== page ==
• Disabled Veterans Enrolled in a VA Training Program may be noncompetitively appointed under a status quo appointment upon successful completion of the program. Veterans eligible for training under the VA vocational rehabilitation program may enroll for training or work experience at an agency under the terms of an agreement between the agency and VA. Training is tailored to the individual’s needs and goals. Upon successful completion, the Veteran receives a Certificate of Training showing the occupational series and grade level of the position for which the Veteran trained. The Certificate of Training allows any agency to appoint the Veteran noncompetitively under a status quo appointment that may be converted to career or career-conditional at any time.

Q. What can agencies do to ensure that Veterans’ preference is being correctly understood and used?

A. Generally, agency accountability programs are in place to ensure hiring actions and processes are carried out in accordance with Veterans’ preference and all other applicable laws, regulations, and agency policy. Programs may include internal agency oversight programs as well as annual self-audits required by the Delegated Examining Agreements in place to delegate competitive examining authority to agencies. Additionally, OPM provides oversight of all aspects of federal hiring through our Human Capital Management Accountability Program.
More specifically, as HR specialists work with their hiring managers on filling specific positions, they guide managers through the process including explaining Veterans’ preference and how it applies to the various hiring authorities being considered or used. Additionally, there are many sources of training available for both HR practitioners and hiring managers, including free training available through HR University at HRU.gov.

Q. One common ‘myth’ is that Veterans are often hired instead of more qualified non-Veterans.  What can agencies do to dispel this myth and ensure qualified Veterans are being hired?

A. Veterans’ preference is a statutory requirement that may result, in some instances, in certain disabled Veterans, who are qualified, being considered for a federal job over more qualified non-Veterans because this is what the law provides for. Even with the application of Veterans’ preference, the Veteran who is being considered or hired must be qualified. This includes Veterans who are moved “to the top of list” on the basis of their service-connected disability. These Veterans must have received a passing score on the assessment/examination for the position being filled prior to being moved up.
Agencies have discretion in filling their jobs through any number of hiring options and choose the best authority to fit the need of the position being filled, whether it is a special hiring authority for Veterans or individuals with disabilities, or a governmentwide competitive action. Agencies should be mindful of the minimum qualification requirements defined for their open positions to ensure they are attracting job candidates who have the necessary experience and skills to successfully perform the duties of the position. It’s important to note that even when using one of the Veterans hiring authorities, Veterans must meet OPM qualification standards for positions to which the Veterans are appointed, regardless of the hiring authority used.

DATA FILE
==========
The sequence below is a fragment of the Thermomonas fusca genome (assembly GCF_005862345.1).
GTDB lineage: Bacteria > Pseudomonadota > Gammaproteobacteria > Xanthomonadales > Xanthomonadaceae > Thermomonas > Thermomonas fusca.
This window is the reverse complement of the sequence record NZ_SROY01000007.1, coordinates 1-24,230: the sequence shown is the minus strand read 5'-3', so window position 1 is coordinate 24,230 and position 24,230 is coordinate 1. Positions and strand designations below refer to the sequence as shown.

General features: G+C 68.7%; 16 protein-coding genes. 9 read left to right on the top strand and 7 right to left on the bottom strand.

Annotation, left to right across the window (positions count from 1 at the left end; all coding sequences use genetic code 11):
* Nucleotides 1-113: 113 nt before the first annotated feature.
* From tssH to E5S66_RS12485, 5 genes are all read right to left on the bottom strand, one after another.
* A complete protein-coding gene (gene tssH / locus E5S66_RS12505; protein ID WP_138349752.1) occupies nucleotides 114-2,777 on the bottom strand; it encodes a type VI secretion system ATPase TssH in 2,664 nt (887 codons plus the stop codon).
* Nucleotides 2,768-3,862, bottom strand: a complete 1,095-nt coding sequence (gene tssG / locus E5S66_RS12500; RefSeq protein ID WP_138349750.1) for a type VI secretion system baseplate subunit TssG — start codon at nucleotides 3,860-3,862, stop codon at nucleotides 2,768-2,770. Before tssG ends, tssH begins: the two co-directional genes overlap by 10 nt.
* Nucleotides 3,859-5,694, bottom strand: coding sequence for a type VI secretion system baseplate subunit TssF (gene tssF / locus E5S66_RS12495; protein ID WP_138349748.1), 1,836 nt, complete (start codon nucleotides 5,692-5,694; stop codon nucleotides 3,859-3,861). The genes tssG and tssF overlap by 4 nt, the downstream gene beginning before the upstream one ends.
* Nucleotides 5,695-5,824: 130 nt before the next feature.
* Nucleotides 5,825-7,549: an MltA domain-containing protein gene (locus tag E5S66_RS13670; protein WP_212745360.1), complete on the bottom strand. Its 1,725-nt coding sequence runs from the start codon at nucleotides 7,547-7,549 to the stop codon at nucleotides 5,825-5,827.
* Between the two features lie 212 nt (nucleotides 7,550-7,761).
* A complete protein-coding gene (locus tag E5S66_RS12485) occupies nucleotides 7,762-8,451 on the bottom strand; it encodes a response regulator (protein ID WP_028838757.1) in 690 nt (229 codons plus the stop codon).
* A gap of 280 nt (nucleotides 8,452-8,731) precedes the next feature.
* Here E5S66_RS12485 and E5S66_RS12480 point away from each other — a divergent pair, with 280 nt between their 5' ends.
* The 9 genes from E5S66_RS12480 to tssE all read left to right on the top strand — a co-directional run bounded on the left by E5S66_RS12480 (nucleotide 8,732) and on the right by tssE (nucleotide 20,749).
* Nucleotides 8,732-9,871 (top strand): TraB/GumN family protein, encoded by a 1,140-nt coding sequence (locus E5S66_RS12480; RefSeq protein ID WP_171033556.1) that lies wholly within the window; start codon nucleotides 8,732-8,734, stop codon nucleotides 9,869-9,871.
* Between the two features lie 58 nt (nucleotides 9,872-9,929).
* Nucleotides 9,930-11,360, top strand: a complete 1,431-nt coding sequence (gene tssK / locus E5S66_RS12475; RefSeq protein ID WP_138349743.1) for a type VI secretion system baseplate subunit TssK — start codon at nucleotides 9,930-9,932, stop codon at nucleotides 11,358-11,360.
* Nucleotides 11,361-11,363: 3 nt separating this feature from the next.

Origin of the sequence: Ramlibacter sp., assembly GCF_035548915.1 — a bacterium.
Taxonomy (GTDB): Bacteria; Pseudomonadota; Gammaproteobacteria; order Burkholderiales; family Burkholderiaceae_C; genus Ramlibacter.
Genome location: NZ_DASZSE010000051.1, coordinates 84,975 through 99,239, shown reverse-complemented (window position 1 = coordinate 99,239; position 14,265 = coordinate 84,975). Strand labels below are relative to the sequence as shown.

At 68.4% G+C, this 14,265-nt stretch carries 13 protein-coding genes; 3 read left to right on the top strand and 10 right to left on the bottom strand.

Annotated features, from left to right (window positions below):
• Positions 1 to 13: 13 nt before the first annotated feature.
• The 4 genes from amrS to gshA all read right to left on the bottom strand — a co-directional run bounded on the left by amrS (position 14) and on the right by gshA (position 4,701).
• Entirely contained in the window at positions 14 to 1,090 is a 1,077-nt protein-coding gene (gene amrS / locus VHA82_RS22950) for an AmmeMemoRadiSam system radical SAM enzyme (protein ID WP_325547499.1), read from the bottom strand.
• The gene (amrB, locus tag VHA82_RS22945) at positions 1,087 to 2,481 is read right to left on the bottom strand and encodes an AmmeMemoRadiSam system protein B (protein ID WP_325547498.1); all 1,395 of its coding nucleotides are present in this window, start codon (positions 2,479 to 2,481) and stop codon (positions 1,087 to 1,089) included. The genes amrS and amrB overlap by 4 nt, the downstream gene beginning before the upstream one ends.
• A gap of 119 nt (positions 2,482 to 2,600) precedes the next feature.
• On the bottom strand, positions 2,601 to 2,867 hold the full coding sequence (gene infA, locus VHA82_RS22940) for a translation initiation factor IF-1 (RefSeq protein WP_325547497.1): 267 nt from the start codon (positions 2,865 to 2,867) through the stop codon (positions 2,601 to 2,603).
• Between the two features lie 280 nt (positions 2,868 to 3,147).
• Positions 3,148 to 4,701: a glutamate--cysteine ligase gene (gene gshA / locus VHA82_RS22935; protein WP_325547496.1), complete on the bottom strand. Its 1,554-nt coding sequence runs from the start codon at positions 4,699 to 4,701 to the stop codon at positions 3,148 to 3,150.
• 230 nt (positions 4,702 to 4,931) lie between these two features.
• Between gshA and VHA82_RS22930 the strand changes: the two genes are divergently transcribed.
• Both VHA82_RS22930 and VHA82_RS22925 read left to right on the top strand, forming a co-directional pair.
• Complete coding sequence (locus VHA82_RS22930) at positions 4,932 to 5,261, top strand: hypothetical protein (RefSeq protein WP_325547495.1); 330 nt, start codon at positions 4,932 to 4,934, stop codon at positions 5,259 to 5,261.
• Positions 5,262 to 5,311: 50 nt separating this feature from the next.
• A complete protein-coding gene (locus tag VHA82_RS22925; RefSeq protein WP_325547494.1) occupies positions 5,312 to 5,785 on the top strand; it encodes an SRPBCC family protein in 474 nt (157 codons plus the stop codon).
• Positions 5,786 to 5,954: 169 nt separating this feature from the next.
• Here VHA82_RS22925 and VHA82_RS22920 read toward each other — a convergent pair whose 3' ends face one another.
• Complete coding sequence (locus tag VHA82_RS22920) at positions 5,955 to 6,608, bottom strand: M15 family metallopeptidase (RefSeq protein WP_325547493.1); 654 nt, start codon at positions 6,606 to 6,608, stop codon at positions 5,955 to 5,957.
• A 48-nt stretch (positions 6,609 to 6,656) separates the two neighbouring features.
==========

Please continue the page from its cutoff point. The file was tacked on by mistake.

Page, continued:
In addition, careful consideration should be given to the type of assessments being used. An assessment developed from a thorough job analysis should make meaningful distinctions among candidates and identify those who are qualified. Agencies are responsible for ensuring qualified candidates, including Veterans, are appointed to positions.

Q. When can agencies legitimately pass over a Veteran… and do they need to request approval from OPM?

A. Agencies may request to pass over a preference eligible to select a non-preference eligible on the basis of the preference eligible’s qualifications, suitability for federal employment, or medical condition. Agencies have the authority to rule on most pass-over requests. OPM retains the authority to:
• Make medical determinations pertaining to preference eligibles.
• Rule on an agency’s pass-over request of a preference eligible with a compensable service-connected disability of 30 percent or more.
• Make suitability determinations involving material, intentional false statements or deception or fraud in examination or appointment, or refusal to furnish testimony as required by 5 CFR 731.103 (a).
Pass-over procedures apply when filling jobs through the competitive examining process and in the excepted service.

Q. Can you discuss how OPM’s hiring excellence campaign will address Veterans hiring?

A. OPM’s Hiring Excellence Campaign is designed, in part, to educate — or re-educate — human resources professionals and hiring managers on various hiring flexibilities available, including special hiring authorities for Veterans. OPM’s Hiring Excellence Campaign includes an in-depth discussion and focus on how to use/better use the Veterans Recruitment Appointing (VRA) authority, the authority for appointing 30 percent or more disabled Veterans, and the Veterans Employment Opportunities Act (VEOA) authority. To learn more about the Hiring Excellence Campaign, please www.opm.gov/hiringexcellence.